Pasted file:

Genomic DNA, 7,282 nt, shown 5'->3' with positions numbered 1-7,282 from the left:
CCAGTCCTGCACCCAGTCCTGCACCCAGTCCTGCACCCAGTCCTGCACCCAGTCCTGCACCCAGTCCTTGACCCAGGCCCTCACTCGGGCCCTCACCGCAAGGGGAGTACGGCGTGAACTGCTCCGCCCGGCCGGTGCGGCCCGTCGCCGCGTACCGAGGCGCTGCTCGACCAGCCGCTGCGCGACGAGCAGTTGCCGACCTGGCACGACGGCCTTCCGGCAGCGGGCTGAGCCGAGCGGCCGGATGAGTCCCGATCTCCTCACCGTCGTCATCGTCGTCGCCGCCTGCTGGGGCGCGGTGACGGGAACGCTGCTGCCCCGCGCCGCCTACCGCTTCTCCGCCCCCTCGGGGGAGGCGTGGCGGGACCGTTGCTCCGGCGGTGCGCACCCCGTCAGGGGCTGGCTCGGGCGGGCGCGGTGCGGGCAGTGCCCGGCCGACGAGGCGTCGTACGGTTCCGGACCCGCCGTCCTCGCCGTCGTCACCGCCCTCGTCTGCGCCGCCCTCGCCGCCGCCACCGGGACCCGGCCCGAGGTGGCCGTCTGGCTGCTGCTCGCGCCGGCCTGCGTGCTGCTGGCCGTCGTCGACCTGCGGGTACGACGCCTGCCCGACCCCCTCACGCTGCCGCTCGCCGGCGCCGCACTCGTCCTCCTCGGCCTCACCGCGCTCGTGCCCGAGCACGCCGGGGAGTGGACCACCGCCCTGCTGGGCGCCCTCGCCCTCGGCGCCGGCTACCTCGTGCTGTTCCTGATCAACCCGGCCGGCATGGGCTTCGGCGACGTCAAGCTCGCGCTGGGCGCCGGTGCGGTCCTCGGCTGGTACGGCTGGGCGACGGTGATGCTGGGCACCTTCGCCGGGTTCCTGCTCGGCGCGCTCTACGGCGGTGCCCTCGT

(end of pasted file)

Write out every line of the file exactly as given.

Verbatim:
Genomic DNA, 7,282 nt, shown 5'->3' with positions numbered 1-7,282 from the left:
CCAGTCCTGCACCCAGTCCTGCACCCAGTCCTGCACCCAGTCCTGCACCCAGTCCTGCACCCAGTCCTTGACCCAGGCCCTCACTCGGGCCCTCACCGCAAGGGGAGTACGGCGTGAACTGCTCCGCCCGGCCGGTGCGGCCCGTCGCCGCGTACCGAGGCGCTGCTCGACCAGCCGCTGCGCGACGAGCAGTTGCCGACCTGGCACGACGGCCTTCCGGCAGCGGGCTGAGCCGAGCGGCCGGATGAGTCCCGATCTCCTCACCGTCGTCATCGTCGTCGCCGCCTGCTGGGGCGCGGTGACGGGAACGCTGCTGCCCCGCGCCGCCTACCGCTTCTCCGCCCCCTCGGGGGAGGCGTGGCGGGACCGTTGCTCCGGCGGTGCGCACCCCGTCAGGGGCTGGCTCGGGCGGGCGCGGTGCGGGCAGTGCCCGGCCGACGAGGCGTCGTACGGTTCCGGACCCGCCGTCCTCGCCGTCGTCACCGCCCTCGTCTGCGCCGCCCTCGCCGCCGCCACCGGGACCCGGCCCGAGGTGGCCGTCTGGCTGCTGCTCGCGCCGGCCTGCGTGCTGCTGGCCGTCGTCGACCTGCGGGTACGACGCCTGCCCGACCCCCTCACGCTGCCGCTCGCCGGCGCCGCACTCGTCCTCCTCGGCCTCACCGCGCTCGTGCCCGAGCACGCCGGGGAGTGGACCACCGCCCTGCTGGGCGCCCTCGCCCTCGGCGCCGGCTACCTCGTGCTGTTCCTGATCAACCCGGCCGGCATGGGCTTCGGCGACGTCAAGCTCGCGCTGGGCGCCGGTGCGGTCCTCGGCTGGTACGGCTGGGCGACGGTGATGCTGGGCACCTTCGCCGGGTTCCTGCTCGGCGCGCTCTACGGCGGTGCCCTCGT